Q: What’s your favorite non-SFF book?
A: The New York Trilogy by Paul Auster. It’s beautifully written, and strange and compelling. Auster puts himself in the stories. Literally. Paul Auster is a character. Another character pretends to be Paul Auster. Yet, these meta-references never detract from the three stories. To me, Auster wants you to be aware that the characters you are reading about are simply reflections of his mind, and yet, despite being conscious of this throughout the book, I was still caught up in the twisting, confusing narratives, the uncertainty between fact and fiction, the ambiguity of the language, and the sense of obsession and loss of identity.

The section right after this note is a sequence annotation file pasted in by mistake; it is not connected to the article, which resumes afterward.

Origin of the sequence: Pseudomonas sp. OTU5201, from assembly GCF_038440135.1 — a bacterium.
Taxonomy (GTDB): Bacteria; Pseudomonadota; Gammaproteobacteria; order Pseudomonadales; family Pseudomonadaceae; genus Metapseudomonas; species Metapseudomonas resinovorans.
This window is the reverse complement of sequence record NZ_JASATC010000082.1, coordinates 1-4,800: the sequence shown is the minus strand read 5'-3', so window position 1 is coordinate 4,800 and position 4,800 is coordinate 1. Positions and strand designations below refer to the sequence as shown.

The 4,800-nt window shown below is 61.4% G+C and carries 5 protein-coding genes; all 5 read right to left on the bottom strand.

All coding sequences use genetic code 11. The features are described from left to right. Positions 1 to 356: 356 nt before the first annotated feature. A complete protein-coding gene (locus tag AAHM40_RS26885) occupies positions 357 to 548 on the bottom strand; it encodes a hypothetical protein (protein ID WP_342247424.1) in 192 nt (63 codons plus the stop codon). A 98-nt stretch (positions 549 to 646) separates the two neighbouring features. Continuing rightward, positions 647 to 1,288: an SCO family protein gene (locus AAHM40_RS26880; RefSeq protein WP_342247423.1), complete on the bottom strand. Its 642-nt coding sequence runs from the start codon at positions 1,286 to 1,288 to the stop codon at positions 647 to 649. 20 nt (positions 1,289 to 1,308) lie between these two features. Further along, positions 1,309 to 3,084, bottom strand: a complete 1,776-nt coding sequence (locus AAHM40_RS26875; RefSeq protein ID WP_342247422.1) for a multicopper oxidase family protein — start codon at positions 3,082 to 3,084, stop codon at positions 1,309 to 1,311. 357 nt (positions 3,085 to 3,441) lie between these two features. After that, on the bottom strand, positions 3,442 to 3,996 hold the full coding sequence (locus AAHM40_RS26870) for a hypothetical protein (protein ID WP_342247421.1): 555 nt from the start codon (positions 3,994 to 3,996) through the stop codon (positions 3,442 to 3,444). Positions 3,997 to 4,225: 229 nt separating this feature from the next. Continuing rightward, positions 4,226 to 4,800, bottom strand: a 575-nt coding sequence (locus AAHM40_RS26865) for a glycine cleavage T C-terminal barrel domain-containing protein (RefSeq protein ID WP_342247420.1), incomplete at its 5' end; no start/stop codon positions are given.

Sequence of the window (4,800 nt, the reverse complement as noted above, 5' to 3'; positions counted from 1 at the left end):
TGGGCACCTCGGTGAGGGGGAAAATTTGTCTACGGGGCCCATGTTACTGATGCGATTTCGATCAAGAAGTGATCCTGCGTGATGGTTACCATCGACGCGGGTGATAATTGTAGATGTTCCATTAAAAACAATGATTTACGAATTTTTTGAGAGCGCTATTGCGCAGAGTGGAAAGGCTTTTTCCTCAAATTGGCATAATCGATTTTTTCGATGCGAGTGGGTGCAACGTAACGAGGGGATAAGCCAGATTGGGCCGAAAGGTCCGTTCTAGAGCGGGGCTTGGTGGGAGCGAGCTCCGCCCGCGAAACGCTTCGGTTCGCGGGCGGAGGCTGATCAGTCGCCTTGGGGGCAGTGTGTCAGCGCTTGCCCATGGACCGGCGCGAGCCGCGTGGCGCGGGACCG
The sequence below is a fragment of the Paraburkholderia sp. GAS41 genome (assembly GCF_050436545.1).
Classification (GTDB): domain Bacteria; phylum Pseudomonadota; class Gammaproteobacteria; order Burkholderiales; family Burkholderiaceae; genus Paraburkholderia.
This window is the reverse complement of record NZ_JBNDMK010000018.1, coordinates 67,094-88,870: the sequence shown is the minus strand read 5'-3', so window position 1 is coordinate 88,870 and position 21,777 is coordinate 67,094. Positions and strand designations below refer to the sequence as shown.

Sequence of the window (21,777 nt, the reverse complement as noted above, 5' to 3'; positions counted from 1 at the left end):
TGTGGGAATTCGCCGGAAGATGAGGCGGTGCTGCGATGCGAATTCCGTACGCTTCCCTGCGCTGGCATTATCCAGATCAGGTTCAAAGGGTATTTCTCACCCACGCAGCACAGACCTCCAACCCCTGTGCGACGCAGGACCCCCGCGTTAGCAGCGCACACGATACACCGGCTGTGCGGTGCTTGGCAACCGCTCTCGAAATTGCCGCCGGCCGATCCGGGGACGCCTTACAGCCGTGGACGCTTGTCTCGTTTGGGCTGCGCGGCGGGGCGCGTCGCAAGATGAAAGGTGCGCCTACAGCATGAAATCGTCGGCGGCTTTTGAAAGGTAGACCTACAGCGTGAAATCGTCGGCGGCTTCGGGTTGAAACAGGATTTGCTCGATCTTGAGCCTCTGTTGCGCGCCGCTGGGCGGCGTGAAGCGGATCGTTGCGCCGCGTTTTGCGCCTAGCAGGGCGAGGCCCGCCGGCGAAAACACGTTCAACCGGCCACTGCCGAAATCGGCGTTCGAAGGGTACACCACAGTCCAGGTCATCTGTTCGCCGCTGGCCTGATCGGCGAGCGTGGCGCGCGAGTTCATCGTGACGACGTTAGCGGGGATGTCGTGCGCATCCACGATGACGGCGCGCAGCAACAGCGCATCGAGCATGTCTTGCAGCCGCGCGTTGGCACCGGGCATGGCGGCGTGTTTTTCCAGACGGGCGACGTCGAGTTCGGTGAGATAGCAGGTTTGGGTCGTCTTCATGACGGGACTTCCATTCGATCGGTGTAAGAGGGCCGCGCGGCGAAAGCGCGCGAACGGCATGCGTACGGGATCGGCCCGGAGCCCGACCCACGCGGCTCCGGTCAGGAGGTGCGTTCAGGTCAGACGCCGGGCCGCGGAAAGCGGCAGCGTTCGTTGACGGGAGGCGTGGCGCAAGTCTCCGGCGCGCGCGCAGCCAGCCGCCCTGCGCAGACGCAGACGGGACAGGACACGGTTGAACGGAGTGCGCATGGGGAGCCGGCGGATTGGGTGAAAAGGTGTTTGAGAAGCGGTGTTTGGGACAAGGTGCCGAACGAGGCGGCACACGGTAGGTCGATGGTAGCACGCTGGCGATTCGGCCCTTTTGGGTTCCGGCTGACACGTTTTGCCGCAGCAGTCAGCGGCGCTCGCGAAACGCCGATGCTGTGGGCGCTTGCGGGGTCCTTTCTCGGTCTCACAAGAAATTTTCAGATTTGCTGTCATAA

On the off chance someone thinks I’m cheating by calling something as strange as the New York Trilogy a pure, non-SFF book, then my back up would be Brighton Rock by Graham Greene. On the surface, it’s an excellent gangster novel. But dig a bit deeper and you also find these great musings on the juxtaposition between religion and atheism, between good and evil, and right and wrong.